An adder/subtractor is an arithmetic combinational logic circuit which can add/subtract two N-bit binary numbers and output their N-bit binary sum/difference, a carry/borrow status bit, and if needed an overflow status bit. If we choose to represent signed numbers using 2's complement, then we can build an adder/subtractor from a basic adder circuit, e.g. a ripple carry adder.

### Sum/Difference

In the case of addition, the adder/subtractor would behave exactly as the basic adder circuit. Subtraction, however, is different. Here the number to be subtracted is negated, i.e we make use of the algebraic rule `A-B = A+(-B)`. The negation of a number `B` in 2's complement is `not(B)+1`. We can achieve this computation by giving the basic adder the numbers `A` and `not(B)` then setting the initial carry input to the basic adder to be `1`.

### Carry/Borrow

When adding, the carry output of the basic adder circuit is used directly. For subtraction, the borrow is the negation of the carry.

### Overflow

The detection of an overflow is the same for both addition and subtraction: an overflow has occurred if and only if the basic adder's two most significant carry outputs are different.

## Example

As an example imagine we have four full adders. With these we can easily build a 4-bit ripple carry adder to calculate `A+B` — we just link up the four half adders, the carry out of one becomes the carry in of another, and set the first carry in to `0`. Now, if we want to calculate `A+(-B)` then we can use the same half adders if we invert the bits of `B` and set the first carry in to `1`. This would add `A` and the 2's complement of `B` giving us our subtraction.

To build our 4-bit adder/subtractor circuit using a 4-bit ripple carry adder we need, along with the two input numbers to add/subtract (`A` and `B`), an input telling us if we are to perform an addition or subtraction operation which we can call `Op`. Now, if we look at the definition of the XOR gate we see that `B xor 0 = B` and `B xor 1 = not(B)`. We can use this in our negation of `B` if we set `Op` to `0` when adding and to `1` when subtracting. This in conjunction with setting the initial carry input of the ripple carry adder to `Op` gives us what we need. The following table shows how this works:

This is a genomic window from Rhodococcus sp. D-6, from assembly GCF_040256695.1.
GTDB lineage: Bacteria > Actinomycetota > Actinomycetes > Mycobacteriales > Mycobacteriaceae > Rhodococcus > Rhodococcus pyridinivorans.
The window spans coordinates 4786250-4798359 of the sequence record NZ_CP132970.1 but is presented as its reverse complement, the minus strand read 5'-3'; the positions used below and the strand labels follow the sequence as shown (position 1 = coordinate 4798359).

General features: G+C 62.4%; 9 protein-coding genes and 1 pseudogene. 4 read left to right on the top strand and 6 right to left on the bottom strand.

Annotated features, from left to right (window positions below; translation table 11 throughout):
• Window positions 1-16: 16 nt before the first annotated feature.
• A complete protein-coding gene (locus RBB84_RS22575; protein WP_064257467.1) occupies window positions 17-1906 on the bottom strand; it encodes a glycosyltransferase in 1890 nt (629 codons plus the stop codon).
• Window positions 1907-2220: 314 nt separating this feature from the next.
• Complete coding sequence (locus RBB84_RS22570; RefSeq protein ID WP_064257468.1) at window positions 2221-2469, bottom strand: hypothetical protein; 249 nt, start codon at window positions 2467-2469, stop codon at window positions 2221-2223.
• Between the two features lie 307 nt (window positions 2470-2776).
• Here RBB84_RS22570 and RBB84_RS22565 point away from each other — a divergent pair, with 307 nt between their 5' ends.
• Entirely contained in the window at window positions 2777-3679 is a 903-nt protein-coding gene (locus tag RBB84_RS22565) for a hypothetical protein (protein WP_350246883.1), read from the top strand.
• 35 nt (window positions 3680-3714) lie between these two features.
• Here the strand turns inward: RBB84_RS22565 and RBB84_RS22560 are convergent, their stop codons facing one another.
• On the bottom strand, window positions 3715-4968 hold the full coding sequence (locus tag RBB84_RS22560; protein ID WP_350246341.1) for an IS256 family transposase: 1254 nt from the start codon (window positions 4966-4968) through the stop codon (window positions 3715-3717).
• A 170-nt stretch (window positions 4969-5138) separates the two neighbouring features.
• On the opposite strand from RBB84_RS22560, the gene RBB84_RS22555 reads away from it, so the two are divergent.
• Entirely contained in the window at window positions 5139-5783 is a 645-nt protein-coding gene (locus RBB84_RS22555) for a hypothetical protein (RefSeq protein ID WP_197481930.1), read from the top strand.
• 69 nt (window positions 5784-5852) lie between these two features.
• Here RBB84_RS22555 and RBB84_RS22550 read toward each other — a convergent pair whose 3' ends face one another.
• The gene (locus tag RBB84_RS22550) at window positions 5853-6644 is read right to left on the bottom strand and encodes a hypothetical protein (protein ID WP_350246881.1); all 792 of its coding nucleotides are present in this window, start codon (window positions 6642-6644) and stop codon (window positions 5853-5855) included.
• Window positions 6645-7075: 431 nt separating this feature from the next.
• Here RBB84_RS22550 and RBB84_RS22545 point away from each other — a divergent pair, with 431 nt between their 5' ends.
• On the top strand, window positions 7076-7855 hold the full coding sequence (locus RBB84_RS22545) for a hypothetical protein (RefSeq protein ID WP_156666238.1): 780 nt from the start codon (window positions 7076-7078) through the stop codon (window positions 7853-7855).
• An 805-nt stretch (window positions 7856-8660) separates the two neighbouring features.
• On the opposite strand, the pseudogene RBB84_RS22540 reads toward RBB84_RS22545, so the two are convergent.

`Op` `Operand 1` `Operand 2` `Initial carry` `Result`
`0` `A` `B` `0` `A+B`
`1` `A` `not(B)` `1` `A-B`

The carry/borrow status bit output can also make use of the XOR gate. If `C` is the carry output of the ripple carry adder, then we can set the carry/borrow output of the adder/subtractor to be `C xor Op`. The overflow status bit output is handled easily, as it is `C3 xor C4` when `C3` and `C4` are the respective carry outputs of the third and fourth half adder respectively.

## Verilog

The following Verilog code shows a 4-bit adder/subtractor that uses the ripple carry method. The code for the full adder is also shown for completeness.

```	```
module ripple_carry_adder_subtractor(S, C, V, A, B, Op);
output [3:0] S;   // The 4-bit sum/difference.
output 	C;   // The 1-bit carry/borrow status.
output 	V;   // The 1-bit overflow status.
input [3:0] 	A;   // The 4-bit augend/minuend.
input [3:0] 	B;   // The 4-bit addend/subtrahend.
input 	Op;  // The operation: 0 => Add, 1=>Subtract.

wire 	C0; // The carry out bit of fa0, the carry in bit of fa1.
wire 	C1; // The carry out bit of fa1, the carry in bit of fa2.
wire 	C2; // The carry out bit of fa2, the carry in bit of fa3.
wire 	C3; // The carry out bit of fa2, used to generate final carry/borrrow.

wire 	B0; // The xor'd result of B[0] and Op
wire 	B1; // The xor'd result of B[1] and Op
wire 	B2; // The xor'd result of B[2] and Op
wire 	B3; // The xor'd result of B[3] and Op

// Looking at the truth table for xor we see that
// B xor 0 = B, and
// B xor 1 = not(B).
// So, if Op==1 means we are subtracting, then
// adding A and B xor Op alog with setting the first
// carry bit to Op, will give us a result of
// A+B when Op==0, and A+not(B)+1 when Op==1.
// Note that not(B)+1 is the 2's complement of B, so
// this gives us subtraction.
xor(B0, B[0], Op);
xor(B1, B[1], Op);
xor(B2, B[2], Op);
xor(B3, B[3], Op);
xor(C, C3, Op);     // Carry = C3 for addition, Carry = not(C3) for subtraction.
xor(V, C3, C2);     // If the two most significant carry output bits differ, then we have an overflow.

full_adder fa0(S[0], C0, A[0], B0, Op);    // Least significant bit.
full_adder fa1(S[1], C1, A[1], B1, C0);
full_adder fa2(S[2], C2, A[2], B2, C1);
full_adder fa3(S[3], C3, A[3], B3, C2);    // Most significant bit.

module full_adder(S, Cout, A, B, Cin);
output S;
output Cout;
input  A;
input  B;
input  Cin;

wire   w1;
wire   w2;
wire   w3;
wire   w4;

xor(w1, A, B);
xor(S, Cin, w1);
and(w2, A, B);
and(w3, A, Cin);
and(w4, B, Cin);
or(Cout, w2, w3, w4);